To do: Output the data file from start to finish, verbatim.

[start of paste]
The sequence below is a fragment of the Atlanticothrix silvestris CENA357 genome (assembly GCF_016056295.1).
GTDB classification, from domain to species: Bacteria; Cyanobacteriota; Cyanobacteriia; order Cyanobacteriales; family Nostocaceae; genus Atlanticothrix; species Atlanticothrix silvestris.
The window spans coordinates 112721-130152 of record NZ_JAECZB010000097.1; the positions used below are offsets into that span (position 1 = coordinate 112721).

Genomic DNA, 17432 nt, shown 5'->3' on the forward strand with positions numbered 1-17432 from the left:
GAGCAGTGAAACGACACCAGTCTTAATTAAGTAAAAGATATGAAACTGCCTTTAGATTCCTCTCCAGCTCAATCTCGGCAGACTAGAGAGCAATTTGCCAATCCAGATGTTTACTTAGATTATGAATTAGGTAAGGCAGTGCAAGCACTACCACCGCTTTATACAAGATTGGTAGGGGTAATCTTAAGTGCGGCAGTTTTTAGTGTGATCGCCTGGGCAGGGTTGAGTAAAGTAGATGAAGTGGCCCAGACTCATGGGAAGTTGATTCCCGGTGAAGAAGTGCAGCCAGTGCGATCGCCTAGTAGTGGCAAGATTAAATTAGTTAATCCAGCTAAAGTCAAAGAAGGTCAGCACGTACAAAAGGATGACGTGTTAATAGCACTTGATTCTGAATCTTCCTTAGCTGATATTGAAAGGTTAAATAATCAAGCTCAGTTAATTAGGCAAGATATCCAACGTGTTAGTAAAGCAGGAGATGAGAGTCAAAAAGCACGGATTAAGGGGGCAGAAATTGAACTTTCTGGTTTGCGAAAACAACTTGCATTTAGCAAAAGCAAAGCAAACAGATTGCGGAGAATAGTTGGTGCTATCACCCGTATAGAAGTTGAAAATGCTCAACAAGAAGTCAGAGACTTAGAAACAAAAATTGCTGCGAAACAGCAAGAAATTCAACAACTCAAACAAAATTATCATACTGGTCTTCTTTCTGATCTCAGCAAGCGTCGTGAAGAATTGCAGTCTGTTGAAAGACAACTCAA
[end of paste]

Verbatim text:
The sequence below is a fragment of the Atlanticothrix silvestris CENA357 genome (assembly GCF_016056295.1).
GTDB classification, from domain to species: Bacteria; Cyanobacteriota; Cyanobacteriia; order Cyanobacteriales; family Nostocaceae; genus Atlanticothrix; species Atlanticothrix silvestris.
The window spans coordinates 112721-130152 of record NZ_JAECZB010000097.1; the positions used below are offsets into that span (position 1 = coordinate 112721).

Genomic DNA, 17432 nt, shown 5'->3' on the forward strand with positions numbered 1-17432 from the left:
GAGCAGTGAAACGACACCAGTCTTAATTAAGTAAAAGATATGAAACTGCCTTTAGATTCCTCTCCAGCTCAATCTCGGCAGACTAGAGAGCAATTTGCCAATCCAGATGTTTACTTAGATTATGAATTAGGTAAGGCAGTGCAAGCACTACCACCGCTTTATACAAGATTGGTAGGGGTAATCTTAAGTGCGGCAGTTTTTAGTGTGATCGCCTGGGCAGGGTTGAGTAAAGTAGATGAAGTGGCCCAGACTCATGGGAAGTTGATTCCCGGTGAAGAAGTGCAGCCAGTGCGATCGCCTAGTAGTGGCAAGATTAAATTAGTTAATCCAGCTAAAGTCAAAGAAGGTCAGCACGTACAAAAGGATGACGTGTTAATAGCACTTGATTCTGAATCTTCCTTAGCTGATATTGAAAGGTTAAATAATCAAGCTCAGTTAATTAGGCAAGATATCCAACGTGTTAGTAAAGCAGGAGATGAGAGTCAAAAAGCACGGATTAAGGGGGCAGAAATTGAACTTTCTGGTTTGCGAAAACAACTTGCATTTAGCAAAAGCAAAGCAAACAGATTGCGGAGAATAGTTGGTGCTATCACCCGTATAGAAGTTGAAAATGCTCAACAAGAAGTCAGAGACTTAGAAACAAAAATTGCTGCGAAACAGCAAGAAATTCAACAACTCAAACAAAATTATCATACTGGTCTTCTTTCTGATCTCAGCAAGCGTCGTGAAGAATTGCAGTCTGTTGAAAGACAACTCAA